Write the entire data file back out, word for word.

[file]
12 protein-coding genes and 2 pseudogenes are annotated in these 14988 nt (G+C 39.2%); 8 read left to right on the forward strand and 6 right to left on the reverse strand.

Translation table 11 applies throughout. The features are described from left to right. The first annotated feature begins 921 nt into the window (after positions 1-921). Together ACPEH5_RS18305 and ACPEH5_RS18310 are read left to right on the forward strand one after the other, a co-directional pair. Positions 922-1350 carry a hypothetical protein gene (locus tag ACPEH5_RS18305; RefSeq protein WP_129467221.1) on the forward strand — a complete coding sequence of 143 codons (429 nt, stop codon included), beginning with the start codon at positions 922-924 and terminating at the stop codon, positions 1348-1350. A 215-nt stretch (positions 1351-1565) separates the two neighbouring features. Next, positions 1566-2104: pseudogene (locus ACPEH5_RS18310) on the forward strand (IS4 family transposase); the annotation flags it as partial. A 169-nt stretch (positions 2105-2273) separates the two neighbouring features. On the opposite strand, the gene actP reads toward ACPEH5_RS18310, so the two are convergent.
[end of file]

12 protein-coding genes and 2 pseudogenes are annotated in these 14988 nt (G+C 39.2%); 8 read left to right on the forward strand and 6 right to left on the reverse strand.

Translation table 11 applies throughout. The features are described from left to right. The first annotated feature begins 921 nt into the window (after positions 1-921). Together ACPEH5_RS18305 and ACPEH5_RS18310 are read left to right on the forward strand one after the other, a co-directional pair. Positions 922-1350 carry a hypothetical protein gene (locus tag ACPEH5_RS18305; RefSeq protein WP_129467221.1) on the forward strand — a complete coding sequence of 143 codons (429 nt, stop codon included), beginning with the start codon at positions 922-924 and terminating at the stop codon, positions 1348-1350. A 215-nt stretch (positions 1351-1565) separates the two neighbouring features. Next, positions 1566-2104: pseudogene (locus ACPEH5_RS18310) on the forward strand (IS4 family transposase); the annotation flags it as partial. A 169-nt stretch (positions 2105-2273) separates the two neighbouring features. On the opposite strand, the gene actP reads toward ACPEH5_RS18310, so the two are convergent.